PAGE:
NEW YORK - A new face on Broadway has done something that producer Oprah Winfrey couldn't - convinced this reviewer that "The Color Purple" is a must-see. But it is right now and will be through October.
"American Idol" winner Fantasia gives such a powerful performance in her Broadway debut that it's almost, to borrow a lyric from the show, "too beautiful for words."
What makes it even more of a triumph is that Fantasia had never acted on stage or even seen a Broadway show before stepping into the role that won La Chanze a Tony last year.
The show's director, Gary Griffin, worked with Fantasia in Chicago to get her ready to play Celie, the long-suffering Southern woman Alice Walker created in her prize-winning book.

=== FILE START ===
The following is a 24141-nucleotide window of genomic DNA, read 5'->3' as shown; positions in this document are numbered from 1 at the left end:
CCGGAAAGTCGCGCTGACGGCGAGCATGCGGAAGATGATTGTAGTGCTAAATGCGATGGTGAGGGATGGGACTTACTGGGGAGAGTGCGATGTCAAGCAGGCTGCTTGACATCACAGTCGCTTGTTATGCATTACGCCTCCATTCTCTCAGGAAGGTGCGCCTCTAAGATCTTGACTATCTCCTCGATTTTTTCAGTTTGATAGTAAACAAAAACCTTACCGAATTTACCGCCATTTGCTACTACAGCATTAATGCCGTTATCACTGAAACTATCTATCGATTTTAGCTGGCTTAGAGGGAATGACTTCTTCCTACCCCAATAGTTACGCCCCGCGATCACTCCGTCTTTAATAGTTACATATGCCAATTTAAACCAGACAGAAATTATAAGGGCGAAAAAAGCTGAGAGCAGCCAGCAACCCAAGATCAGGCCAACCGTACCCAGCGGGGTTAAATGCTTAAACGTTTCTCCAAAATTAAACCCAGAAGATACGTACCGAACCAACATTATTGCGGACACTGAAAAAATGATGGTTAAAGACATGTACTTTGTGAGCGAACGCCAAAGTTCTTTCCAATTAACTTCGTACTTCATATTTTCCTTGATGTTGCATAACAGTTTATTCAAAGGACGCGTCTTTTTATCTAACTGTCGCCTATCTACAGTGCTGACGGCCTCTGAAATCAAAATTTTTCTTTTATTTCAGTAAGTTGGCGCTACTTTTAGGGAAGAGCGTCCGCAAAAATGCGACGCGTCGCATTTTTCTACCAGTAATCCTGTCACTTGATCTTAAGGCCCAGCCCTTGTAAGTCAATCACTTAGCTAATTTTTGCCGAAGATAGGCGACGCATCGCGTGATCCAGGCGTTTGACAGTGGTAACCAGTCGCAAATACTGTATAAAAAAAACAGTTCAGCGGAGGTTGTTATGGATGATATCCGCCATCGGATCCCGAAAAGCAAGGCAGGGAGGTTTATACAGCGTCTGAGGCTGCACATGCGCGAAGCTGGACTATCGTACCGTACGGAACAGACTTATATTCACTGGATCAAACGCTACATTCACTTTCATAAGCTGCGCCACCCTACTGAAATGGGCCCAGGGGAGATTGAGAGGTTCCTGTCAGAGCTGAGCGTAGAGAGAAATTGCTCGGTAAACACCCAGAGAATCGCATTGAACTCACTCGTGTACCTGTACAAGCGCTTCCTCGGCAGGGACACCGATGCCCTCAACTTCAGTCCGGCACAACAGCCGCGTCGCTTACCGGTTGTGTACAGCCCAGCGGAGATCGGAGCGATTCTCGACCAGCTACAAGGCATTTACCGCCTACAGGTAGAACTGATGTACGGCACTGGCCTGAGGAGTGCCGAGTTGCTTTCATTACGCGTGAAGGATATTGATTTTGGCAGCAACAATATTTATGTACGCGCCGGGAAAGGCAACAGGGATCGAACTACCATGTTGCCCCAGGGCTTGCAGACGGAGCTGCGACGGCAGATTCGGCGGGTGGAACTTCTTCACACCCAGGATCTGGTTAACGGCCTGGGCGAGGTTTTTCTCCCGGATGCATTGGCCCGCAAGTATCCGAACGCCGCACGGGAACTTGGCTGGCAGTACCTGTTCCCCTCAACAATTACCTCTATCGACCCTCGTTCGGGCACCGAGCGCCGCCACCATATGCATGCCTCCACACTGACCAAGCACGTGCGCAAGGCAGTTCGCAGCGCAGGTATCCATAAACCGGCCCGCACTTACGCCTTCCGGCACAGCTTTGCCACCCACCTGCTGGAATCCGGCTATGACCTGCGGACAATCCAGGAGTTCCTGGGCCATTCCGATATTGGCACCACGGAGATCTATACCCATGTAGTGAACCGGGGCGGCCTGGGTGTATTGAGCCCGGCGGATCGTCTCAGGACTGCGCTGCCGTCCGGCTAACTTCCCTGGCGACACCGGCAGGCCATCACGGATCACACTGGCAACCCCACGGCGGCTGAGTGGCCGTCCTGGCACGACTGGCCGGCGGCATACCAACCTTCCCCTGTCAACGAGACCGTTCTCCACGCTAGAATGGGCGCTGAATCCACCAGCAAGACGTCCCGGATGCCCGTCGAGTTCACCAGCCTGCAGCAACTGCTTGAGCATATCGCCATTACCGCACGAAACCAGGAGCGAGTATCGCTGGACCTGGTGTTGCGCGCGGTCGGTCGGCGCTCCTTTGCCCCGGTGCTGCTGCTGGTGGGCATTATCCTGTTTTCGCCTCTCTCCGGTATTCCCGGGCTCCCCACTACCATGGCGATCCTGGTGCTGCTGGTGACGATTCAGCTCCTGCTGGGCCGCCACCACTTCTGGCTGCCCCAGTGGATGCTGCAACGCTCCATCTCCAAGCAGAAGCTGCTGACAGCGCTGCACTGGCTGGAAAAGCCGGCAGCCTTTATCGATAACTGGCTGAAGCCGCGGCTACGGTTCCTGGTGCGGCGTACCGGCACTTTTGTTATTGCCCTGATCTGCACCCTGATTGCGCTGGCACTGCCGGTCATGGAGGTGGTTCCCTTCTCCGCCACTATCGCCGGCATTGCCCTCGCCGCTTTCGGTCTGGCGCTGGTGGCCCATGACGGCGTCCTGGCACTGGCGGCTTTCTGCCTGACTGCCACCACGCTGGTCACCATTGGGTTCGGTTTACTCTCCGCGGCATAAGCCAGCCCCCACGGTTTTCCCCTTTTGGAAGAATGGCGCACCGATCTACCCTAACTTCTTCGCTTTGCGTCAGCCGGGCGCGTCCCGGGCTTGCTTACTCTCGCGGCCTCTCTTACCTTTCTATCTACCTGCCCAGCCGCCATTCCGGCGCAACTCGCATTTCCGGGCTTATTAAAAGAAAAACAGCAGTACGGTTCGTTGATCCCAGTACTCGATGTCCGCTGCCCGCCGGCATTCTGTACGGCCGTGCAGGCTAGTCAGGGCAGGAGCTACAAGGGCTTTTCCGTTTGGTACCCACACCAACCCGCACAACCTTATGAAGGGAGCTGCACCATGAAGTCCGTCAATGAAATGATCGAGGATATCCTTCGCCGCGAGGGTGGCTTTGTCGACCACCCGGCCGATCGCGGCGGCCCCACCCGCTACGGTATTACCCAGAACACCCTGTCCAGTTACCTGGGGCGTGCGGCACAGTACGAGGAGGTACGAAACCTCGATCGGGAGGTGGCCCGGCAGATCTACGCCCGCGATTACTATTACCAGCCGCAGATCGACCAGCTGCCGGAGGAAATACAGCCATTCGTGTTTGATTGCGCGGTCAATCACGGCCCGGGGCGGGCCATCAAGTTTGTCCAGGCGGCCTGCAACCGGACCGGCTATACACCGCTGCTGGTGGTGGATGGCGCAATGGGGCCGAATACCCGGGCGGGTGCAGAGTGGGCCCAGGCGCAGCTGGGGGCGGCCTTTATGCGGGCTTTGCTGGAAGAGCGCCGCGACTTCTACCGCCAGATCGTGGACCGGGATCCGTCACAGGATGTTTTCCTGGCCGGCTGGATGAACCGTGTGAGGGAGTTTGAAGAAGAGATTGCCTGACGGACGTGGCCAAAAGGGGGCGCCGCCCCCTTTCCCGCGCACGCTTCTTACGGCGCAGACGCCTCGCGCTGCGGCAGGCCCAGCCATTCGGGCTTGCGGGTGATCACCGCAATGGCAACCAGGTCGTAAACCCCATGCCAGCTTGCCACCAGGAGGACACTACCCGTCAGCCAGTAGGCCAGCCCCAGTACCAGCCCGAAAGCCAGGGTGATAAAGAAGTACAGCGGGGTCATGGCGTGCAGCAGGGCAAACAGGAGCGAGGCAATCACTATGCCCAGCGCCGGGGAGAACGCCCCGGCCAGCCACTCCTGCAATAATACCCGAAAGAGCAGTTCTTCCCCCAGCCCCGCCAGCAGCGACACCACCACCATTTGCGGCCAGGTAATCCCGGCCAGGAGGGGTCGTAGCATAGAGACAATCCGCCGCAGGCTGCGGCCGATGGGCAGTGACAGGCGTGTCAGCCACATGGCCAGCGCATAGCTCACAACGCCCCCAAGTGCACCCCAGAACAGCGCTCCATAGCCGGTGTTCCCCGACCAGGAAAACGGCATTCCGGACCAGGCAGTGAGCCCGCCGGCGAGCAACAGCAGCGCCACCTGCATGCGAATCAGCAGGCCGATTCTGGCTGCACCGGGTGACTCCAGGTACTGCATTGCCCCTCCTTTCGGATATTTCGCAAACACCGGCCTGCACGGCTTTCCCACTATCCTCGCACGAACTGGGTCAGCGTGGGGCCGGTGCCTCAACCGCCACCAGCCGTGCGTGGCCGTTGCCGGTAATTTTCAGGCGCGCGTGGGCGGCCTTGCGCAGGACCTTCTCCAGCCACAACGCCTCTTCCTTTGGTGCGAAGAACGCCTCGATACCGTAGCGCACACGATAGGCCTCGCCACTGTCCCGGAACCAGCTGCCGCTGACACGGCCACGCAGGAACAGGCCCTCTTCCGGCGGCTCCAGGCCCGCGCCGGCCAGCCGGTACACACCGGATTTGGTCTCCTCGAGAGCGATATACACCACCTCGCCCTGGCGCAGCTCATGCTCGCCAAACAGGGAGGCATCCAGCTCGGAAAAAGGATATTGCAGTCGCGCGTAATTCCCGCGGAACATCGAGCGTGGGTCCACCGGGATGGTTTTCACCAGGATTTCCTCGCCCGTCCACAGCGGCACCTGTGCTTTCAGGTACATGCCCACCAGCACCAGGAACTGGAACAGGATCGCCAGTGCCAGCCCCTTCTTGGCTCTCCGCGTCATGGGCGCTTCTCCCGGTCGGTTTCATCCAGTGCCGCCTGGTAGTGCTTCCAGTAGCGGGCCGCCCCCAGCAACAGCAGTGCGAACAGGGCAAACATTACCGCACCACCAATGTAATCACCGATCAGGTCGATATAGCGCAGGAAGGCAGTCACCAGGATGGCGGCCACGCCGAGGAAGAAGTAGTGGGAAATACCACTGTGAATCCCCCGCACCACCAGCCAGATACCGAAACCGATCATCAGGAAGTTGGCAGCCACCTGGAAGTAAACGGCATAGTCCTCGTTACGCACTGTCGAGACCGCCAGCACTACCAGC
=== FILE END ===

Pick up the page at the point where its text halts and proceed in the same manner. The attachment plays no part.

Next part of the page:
Griffin did a good job.
Fantasia's natural ease and honesty come through from the moment she steps onstage at the Broadway Theatre. She doesn't try to sell her acting or singing but creates a beautiful aura around Celie that draws you in. It's a deeper "Purple" as a result.
Spanning two continents and 40 years, the story is a challenge to adapt to the stage, and the show isn't always effective.
The long second-act opening scene set in Africa, colorful and kinetic as it is, breaks the momentum. And having three comic busybodies comment on the action in such a serious story doesn't quite work.
"Color Purple" remains a lavish and soulful production with a strong cast, though, and its songs grow on you every time you hear them.
That's certainly true of the title number, introduced in the show by the sexy juke-joint singer Shug Avery (Tony nominee Elisabeth Withers-Mendes, ravishing as ever), and performed by the whole company at the curtain call.
That moment follows Celie's exultant and rousing finale, "I'm Here."
It is a fitting song for Fantasia. *